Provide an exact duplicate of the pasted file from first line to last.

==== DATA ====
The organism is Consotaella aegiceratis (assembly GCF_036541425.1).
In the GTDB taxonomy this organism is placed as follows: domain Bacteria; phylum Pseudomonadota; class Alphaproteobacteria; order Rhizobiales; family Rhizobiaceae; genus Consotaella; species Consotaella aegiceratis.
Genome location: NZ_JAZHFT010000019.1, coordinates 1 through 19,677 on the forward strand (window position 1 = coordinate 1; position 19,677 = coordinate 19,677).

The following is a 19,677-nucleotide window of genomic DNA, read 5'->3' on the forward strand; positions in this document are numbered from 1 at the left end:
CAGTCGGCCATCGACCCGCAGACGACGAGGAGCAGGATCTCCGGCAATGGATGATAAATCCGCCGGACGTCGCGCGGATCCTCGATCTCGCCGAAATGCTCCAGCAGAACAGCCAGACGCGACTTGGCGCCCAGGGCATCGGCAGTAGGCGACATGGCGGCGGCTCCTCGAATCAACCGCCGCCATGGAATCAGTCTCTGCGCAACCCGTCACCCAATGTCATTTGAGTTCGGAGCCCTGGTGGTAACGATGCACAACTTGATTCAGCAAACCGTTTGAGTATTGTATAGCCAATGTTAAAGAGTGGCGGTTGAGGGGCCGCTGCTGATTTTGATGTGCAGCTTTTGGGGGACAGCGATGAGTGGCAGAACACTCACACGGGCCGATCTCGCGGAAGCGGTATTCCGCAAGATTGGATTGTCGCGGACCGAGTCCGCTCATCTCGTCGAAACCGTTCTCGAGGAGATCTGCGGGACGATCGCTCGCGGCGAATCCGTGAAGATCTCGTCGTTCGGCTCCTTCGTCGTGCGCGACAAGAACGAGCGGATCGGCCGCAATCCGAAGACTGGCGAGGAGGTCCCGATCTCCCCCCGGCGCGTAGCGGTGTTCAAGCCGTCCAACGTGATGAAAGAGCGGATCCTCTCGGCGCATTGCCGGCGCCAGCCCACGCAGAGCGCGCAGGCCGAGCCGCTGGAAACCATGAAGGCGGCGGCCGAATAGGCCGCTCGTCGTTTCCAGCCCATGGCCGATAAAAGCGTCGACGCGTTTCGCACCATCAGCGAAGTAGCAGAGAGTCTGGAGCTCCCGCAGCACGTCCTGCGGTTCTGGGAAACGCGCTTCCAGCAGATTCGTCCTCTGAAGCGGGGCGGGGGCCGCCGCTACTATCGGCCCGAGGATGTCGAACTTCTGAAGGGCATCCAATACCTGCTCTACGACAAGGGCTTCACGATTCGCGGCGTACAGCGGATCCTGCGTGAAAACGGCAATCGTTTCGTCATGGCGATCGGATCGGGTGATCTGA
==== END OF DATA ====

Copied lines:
The organism is Consotaella aegiceratis (assembly GCF_036541425.1).
In the GTDB taxonomy this organism is placed as follows: domain Bacteria; phylum Pseudomonadota; class Alphaproteobacteria; order Rhizobiales; family Rhizobiaceae; genus Consotaella; species Consotaella aegiceratis.
Genome location: NZ_JAZHFT010000019.1, coordinates 1 through 19,677 on the forward strand (window position 1 = coordinate 1; position 19,677 = coordinate 19,677).

The following is a 19,677-nucleotide window of genomic DNA, read 5'->3' on the forward strand; positions in this document are numbered from 1 at the left end:
CAGTCGGCCATCGACCCGCAGACGACGAGGAGCAGGATCTCCGGCAATGGATGATAAATCCGCCGGACGTCGCGCGGATCCTCGATCTCGCCGAAATGCTCCAGCAGAACAGCCAGACGCGACTTGGCGCCCAGGGCATCGGCAGTAGGCGACATGGCGGCGGCTCCTCGAATCAACCGCCGCCATGGAATCAGTCTCTGCGCAACCCGTCACCCAATGTCATTTGAGTTCGGAGCCCTGGTGGTAACGATGCACAACTTGATTCAGCAAACCGTTTGAGTATTGTATAGCCAATGTTAAAGAGTGGCGGTTGAGGGGCCGCTGCTGATTTTGATGTGCAGCTTTTGGGGGACAGCGATGAGTGGCAGAACACTCACACGGGCCGATCTCGCGGAAGCGGTATTCCGCAAGATTGGATTGTCGCGGACCGAGTCCGCTCATCTCGTCGAAACCGTTCTCGAGGAGATCTGCGGGACGATCGCTCGCGGCGAATCCGTGAAGATCTCGTCGTTCGGCTCCTTCGTCGTGCGCGACAAGAACGAGCGGATCGGCCGCAATCCGAAGACTGGCGAGGAGGTCCCGATCTCCCCCCGGCGCGTAGCGGTGTTCAAGCCGTCCAACGTGATGAAAGAGCGGATCCTCTCGGCGCATTGCCGGCGCCAGCCCACGCAGAGCGCGCAGGCCGAGCCGCTGGAAACCATGAAGGCGGCGGCCGAATAGGCCGCTCGTCGTTTCCAGCCCATGGCCGATAAAAGCGTCGACGCGTTTCGCACCATCAGCGAAGTAGCAGAGAGTCTGGAGCTCCCGCAGCACGTCCTGCGGTTCTGGGAAACGCGCTTCCAGCAGATTCGTCCTCTGAAGCGGGGCGGGGGCCGCCGCTACTATCGGCCCGAGGATGTCGAACTTCTGAAGGGCATCCAATACCTGCTCTACGACAAGGGCTTCACGATTCGCGGCGTACAGCGGATCCTGCGTGAAAACGGCAATCGTTTCGTCATGGCGATCGGATCGGGTGATCTGA